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Squanto was born near Plymouth, Massachusetts around the year 1580. He was a member of the Patuxet tribe, a branch of the Wampanoag Confederation. Squanto was captured along the coast of what is present day Maine in 1605 by Captain George Weymouth, who was exploring the area at the time. Weymouth brought Squanto and four other Penobscot Indians to England. In England, Squanto lived with a man named Ferdinando Gorges who taught him English. Later, Gorges hired Squanto as a guide and interpreter. Squanto returned as a guide to North America for John Smith. Squanto was kidnapped yet again by John Smith’s lieutenant, Thomas Hunt. He was sold into slavery in Spain, but eventually escaped and fled to monastery where he lived for several years.
Back to North America; Introduced to the Pilgrims at Plymouth
After persuading the monks to let him go back to North America, Squanto returned in 1619 aboard another of John Smith’s ships, only to discover that most of the Patuxet had been killed off by a plague the previous year. A visiting Wampanoag Chief introduced Squanto to the Pilgrims of Plymouth near where his village used to be. It is believed that Squanto helped the Pilgrims recover after a particularly hard winter by teaching them how to grow maize by using the local method of burying fish as fertilizer.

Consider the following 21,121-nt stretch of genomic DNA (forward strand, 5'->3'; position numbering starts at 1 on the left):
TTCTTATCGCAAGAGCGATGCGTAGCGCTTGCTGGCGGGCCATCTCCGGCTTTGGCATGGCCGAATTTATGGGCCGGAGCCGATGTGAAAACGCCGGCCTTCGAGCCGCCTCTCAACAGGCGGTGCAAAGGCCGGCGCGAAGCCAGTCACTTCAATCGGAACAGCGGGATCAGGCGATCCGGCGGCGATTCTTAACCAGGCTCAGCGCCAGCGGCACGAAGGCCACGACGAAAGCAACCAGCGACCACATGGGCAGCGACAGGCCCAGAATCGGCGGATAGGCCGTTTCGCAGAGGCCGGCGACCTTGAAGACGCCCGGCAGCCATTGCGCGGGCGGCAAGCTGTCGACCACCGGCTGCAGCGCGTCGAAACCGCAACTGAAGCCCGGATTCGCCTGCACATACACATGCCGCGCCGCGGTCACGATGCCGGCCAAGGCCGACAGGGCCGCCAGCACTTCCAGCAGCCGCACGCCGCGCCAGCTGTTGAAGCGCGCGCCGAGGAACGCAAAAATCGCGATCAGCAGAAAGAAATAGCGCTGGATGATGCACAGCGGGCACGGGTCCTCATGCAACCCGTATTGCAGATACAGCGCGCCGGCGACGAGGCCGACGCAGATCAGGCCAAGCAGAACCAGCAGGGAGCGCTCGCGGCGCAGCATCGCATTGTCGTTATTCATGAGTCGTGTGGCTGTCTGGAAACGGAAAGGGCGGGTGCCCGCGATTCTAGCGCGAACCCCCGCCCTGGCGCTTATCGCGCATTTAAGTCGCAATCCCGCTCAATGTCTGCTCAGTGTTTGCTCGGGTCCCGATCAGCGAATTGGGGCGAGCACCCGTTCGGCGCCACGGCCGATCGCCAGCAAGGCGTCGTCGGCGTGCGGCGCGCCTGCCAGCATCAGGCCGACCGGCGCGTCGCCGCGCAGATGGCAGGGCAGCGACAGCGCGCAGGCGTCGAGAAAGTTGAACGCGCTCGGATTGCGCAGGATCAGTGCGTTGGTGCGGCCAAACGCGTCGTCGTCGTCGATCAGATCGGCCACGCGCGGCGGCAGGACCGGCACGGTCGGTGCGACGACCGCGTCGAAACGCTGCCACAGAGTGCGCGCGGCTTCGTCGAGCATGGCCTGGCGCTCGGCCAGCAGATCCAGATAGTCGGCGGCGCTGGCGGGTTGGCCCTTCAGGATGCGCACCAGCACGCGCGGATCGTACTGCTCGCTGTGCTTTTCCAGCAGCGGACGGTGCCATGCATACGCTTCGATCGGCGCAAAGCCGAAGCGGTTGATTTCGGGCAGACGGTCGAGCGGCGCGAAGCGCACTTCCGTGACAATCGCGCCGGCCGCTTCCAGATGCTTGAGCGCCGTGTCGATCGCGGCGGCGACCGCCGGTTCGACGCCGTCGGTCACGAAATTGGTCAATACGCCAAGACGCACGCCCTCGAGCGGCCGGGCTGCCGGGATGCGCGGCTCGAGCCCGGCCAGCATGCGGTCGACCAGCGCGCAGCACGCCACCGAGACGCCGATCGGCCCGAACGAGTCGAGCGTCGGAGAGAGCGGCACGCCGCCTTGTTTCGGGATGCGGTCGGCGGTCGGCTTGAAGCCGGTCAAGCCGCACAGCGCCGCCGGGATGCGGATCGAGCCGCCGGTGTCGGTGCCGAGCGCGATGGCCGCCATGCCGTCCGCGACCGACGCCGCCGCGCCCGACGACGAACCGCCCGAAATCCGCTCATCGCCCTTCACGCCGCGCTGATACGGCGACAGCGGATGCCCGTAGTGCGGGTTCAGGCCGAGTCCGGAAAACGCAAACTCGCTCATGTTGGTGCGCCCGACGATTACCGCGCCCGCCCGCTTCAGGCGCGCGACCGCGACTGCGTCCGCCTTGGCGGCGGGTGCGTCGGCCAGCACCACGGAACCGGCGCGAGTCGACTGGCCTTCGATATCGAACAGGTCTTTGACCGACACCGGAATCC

Back and Forth
Squanto was captured again by the Wampanoag when he was sent on a mission for Governor William Bradford to gather intelligence. The Plymouth colony sent ten settlers to rescue Squanto. He was found and brought back to the welcoming arms of the Plymouth Pilgrims. Squanto continued to aid the Pilgrims and went on diplomatic missions to mend the rift between the Wampanoag and the Pilgrims. On his return from one of these critical missions, Squanto fell ill and died a few days later in the year 1622.
Where is he Buried?
He is believed to be buried in an unmarked grave, possibly in a Pilgrim cemetery. Squanto’s legacy lived on, and peace was achieved between the Wampanoag and the Pilgrims for another fifty years.